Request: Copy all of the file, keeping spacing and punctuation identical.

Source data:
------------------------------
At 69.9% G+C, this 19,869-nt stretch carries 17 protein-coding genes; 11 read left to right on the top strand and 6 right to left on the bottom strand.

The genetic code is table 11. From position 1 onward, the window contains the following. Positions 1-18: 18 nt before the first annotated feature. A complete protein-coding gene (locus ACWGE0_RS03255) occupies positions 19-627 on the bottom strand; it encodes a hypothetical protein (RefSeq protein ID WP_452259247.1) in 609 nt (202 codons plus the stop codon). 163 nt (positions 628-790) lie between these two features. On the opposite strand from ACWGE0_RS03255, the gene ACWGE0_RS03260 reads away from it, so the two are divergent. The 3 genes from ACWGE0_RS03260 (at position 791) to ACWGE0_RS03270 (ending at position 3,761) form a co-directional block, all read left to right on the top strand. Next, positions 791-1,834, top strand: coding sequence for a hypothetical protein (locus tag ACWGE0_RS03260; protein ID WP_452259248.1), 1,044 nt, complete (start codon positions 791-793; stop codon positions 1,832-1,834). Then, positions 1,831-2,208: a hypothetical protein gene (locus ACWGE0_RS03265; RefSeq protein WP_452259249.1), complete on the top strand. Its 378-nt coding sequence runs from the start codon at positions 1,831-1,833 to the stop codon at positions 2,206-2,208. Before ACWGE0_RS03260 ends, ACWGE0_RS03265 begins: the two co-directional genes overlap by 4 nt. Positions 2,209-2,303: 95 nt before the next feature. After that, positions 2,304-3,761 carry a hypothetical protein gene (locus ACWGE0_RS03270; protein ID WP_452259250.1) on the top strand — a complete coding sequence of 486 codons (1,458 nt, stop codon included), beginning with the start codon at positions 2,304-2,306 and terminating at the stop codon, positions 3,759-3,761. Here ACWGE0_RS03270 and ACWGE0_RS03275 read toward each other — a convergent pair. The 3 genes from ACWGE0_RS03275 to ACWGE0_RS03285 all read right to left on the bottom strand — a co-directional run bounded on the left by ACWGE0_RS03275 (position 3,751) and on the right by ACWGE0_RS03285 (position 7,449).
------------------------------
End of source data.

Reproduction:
At 69.9% G+C, this 19,869-nt stretch carries 17 protein-coding genes; 11 read left to right on the top strand and 6 right to left on the bottom strand.

The genetic code is table 11. From position 1 onward, the window contains the following. Positions 1-18: 18 nt before the first annotated feature. A complete protein-coding gene (locus ACWGE0_RS03255) occupies positions 19-627 on the bottom strand; it encodes a hypothetical protein (RefSeq protein ID WP_452259247.1) in 609 nt (202 codons plus the stop codon). 163 nt (positions 628-790) lie between these two features. On the opposite strand from ACWGE0_RS03255, the gene ACWGE0_RS03260 reads away from it, so the two are divergent. The 3 genes from ACWGE0_RS03260 (at position 791) to ACWGE0_RS03270 (ending at position 3,761) form a co-directional block, all read left to right on the top strand. Next, positions 791-1,834, top strand: coding sequence for a hypothetical protein (locus tag ACWGE0_RS03260; protein ID WP_452259248.1), 1,044 nt, complete (start codon positions 791-793; stop codon positions 1,832-1,834). Then, positions 1,831-2,208: a hypothetical protein gene (locus ACWGE0_RS03265; RefSeq protein WP_452259249.1), complete on the top strand. Its 378-nt coding sequence runs from the start codon at positions 1,831-1,833 to the stop codon at positions 2,206-2,208. Before ACWGE0_RS03260 ends, ACWGE0_RS03265 begins: the two co-directional genes overlap by 4 nt. Positions 2,209-2,303: 95 nt before the next feature. After that, positions 2,304-3,761 carry a hypothetical protein gene (locus ACWGE0_RS03270; protein ID WP_452259250.1) on the top strand — a complete coding sequence of 486 codons (1,458 nt, stop codon included), beginning with the start codon at positions 2,304-2,306 and terminating at the stop codon, positions 3,759-3,761. Here ACWGE0_RS03270 and ACWGE0_RS03275 read toward each other — a convergent pair. The 3 genes from ACWGE0_RS03275 to ACWGE0_RS03285 all read right to left on the bottom strand — a co-directional run bounded on the left by ACWGE0_RS03275 (position 3,751) and on the right by ACWGE0_RS03285 (position 7,449).